New Tool Developed by RAND Corp. Uses Air Travel Data to Predict COVID-19 Risk
A new tool developed by the RAND Corporation analyzes COVID-19 cases and air travel data to predict the spread of the coronavirus.
According to the non-profit think tank, by providing estimates of the number of infected passengers, the tool can help policymakers better respond to the public health threat.
In fact, RAND’s researchers say, the tool has already revealed valuable insights.
The tool, officially, the COVID-19 Air Traffic Visualization (CAT-V) tool, suggests that by late January, at least one or more infected passengers per day were likely flying from China to international destinations.
Around this time, they say, it is also likely that the number of cases in China was 37 times higher than reported by Beijing.
The tool also shows that the risk to Gulf Cooperation Council countries was greater from outside the region than from Iran, contradicting common narratives about how the virus was introduced.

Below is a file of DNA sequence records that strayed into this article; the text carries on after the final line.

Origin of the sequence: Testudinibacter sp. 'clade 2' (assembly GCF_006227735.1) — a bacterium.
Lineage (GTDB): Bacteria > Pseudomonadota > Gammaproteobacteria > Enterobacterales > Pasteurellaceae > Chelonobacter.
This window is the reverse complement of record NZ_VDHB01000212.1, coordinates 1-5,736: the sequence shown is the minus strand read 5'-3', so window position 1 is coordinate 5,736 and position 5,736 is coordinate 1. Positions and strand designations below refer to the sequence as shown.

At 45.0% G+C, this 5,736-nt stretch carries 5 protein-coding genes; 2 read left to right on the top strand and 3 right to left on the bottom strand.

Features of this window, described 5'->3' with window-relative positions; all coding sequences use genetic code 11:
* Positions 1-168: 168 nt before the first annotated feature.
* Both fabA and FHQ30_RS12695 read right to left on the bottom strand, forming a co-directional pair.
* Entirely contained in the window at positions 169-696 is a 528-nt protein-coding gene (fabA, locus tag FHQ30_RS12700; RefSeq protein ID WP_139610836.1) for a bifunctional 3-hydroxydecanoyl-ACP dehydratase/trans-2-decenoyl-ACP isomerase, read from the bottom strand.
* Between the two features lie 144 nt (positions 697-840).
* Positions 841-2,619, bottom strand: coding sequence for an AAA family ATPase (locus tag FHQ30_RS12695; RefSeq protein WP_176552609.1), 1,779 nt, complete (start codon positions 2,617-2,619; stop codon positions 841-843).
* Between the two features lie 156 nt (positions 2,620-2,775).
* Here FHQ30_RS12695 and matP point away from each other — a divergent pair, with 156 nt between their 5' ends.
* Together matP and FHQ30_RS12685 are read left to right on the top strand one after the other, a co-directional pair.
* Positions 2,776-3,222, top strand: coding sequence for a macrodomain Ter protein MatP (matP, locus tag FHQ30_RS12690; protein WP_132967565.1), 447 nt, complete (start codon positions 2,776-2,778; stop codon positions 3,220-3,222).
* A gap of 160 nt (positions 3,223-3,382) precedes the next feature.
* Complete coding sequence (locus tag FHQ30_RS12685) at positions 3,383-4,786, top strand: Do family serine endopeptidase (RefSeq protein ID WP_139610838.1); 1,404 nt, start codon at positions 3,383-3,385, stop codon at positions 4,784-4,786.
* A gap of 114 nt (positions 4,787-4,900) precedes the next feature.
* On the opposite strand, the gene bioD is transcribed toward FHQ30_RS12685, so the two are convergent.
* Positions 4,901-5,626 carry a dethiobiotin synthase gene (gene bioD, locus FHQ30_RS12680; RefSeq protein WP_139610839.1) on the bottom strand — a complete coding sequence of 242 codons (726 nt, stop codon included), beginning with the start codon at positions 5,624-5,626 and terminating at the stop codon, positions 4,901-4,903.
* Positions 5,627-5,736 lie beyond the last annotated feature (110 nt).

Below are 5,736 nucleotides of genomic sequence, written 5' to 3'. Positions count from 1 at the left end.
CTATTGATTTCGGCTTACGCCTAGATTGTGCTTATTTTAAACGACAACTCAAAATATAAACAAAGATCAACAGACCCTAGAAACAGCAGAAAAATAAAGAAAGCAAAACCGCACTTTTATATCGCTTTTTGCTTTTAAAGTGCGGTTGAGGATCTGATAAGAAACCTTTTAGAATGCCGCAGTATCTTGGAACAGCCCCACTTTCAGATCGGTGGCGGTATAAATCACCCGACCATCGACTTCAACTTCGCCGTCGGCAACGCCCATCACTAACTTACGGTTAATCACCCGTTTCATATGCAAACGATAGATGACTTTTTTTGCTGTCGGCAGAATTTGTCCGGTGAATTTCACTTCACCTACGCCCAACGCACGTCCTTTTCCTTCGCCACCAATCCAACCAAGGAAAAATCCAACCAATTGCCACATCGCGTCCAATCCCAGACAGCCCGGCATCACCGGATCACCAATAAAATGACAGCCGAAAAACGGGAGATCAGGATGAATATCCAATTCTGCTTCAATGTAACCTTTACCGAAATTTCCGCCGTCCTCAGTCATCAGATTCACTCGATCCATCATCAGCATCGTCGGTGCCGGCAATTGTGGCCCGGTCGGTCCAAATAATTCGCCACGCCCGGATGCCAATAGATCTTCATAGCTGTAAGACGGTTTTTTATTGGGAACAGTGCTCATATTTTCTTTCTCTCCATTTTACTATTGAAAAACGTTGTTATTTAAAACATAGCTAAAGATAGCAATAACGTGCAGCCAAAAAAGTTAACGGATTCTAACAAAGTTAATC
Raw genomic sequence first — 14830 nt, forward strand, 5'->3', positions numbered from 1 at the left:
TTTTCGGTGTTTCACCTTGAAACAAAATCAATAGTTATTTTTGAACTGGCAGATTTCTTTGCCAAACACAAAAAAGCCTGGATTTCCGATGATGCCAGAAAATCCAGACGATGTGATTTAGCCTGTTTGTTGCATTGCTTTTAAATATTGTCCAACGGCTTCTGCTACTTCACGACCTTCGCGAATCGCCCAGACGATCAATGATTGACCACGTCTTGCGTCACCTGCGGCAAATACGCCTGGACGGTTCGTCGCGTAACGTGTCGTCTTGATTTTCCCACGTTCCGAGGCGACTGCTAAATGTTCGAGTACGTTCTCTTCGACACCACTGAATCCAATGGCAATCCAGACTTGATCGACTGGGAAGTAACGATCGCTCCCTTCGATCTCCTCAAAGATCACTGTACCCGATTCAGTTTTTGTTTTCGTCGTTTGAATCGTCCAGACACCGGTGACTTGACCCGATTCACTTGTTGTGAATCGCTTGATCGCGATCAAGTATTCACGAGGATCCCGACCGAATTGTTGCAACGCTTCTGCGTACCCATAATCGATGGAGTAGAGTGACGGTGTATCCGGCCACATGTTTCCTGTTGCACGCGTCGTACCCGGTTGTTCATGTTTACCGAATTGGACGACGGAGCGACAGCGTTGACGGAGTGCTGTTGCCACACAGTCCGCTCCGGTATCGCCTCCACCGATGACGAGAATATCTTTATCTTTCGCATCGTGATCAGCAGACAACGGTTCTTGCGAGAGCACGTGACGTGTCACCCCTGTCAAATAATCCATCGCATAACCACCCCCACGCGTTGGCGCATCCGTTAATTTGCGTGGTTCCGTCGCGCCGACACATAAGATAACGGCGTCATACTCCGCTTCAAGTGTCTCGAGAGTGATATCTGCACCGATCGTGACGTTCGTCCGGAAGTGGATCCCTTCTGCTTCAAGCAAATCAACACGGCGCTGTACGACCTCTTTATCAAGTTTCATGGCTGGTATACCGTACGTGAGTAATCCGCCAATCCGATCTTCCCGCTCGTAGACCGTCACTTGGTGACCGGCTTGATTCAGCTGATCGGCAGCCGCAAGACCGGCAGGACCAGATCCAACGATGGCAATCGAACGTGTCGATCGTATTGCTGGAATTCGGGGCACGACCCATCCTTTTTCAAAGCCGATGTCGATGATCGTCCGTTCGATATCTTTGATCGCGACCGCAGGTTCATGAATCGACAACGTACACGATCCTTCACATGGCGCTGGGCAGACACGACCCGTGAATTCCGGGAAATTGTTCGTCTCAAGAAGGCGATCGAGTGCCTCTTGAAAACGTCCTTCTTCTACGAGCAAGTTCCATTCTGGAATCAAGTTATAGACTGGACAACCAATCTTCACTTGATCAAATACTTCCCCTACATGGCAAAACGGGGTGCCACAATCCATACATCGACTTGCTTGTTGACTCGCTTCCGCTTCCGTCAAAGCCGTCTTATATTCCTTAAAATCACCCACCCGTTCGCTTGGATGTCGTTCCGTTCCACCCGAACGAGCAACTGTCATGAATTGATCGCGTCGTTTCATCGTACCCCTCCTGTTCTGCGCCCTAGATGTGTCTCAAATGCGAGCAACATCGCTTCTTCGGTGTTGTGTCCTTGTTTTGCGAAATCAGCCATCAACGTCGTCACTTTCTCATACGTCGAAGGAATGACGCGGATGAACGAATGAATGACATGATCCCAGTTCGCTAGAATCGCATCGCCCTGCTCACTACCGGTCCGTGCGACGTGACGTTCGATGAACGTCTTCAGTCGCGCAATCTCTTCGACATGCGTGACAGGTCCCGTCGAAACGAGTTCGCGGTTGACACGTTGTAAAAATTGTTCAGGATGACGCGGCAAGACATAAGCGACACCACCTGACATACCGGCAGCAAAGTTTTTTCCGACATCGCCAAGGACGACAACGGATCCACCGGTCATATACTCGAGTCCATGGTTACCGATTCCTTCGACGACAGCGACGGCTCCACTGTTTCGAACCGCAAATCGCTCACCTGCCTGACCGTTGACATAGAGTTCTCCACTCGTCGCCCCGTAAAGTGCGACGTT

The researchers — Russell Hanson, Christopher A. Mouton, Adam R. Grissom, and John P. Godges — say that combining this data makes it possible to visualize how coronavirus disease 2019 (COVID-19) infections and commercial air travel have interacted to export infection risk across the world.
“Given air travel data and reported infection rates, our tool can also be used to estimate future patterns of COVID-19 transmission. As a result, policymakers, analysts, and others can estimate the impact of travel-related policy interventions, such as restricting air travel from various countries,” the researchers say in a post on the RAND website.
The CAT-V tool offers a “heat map” feature and the ability to visualize the risk associated with individual air travel routes. The tool is currently an internal prototype model being refined for possible public release.
“We will continue to develop and use the CAT-V tool in new ways, and we will continue to release a stream of derivative findings on topics of interest to policymakers,” the researchers say.
In accordance with RAND’s quality assurance standards, the researchers note their analysis is based on the best available data. “However, COVID-19 is an evolving threat, and even the best available data being used by government agencies and research institutes have very significant limitations,” they say.
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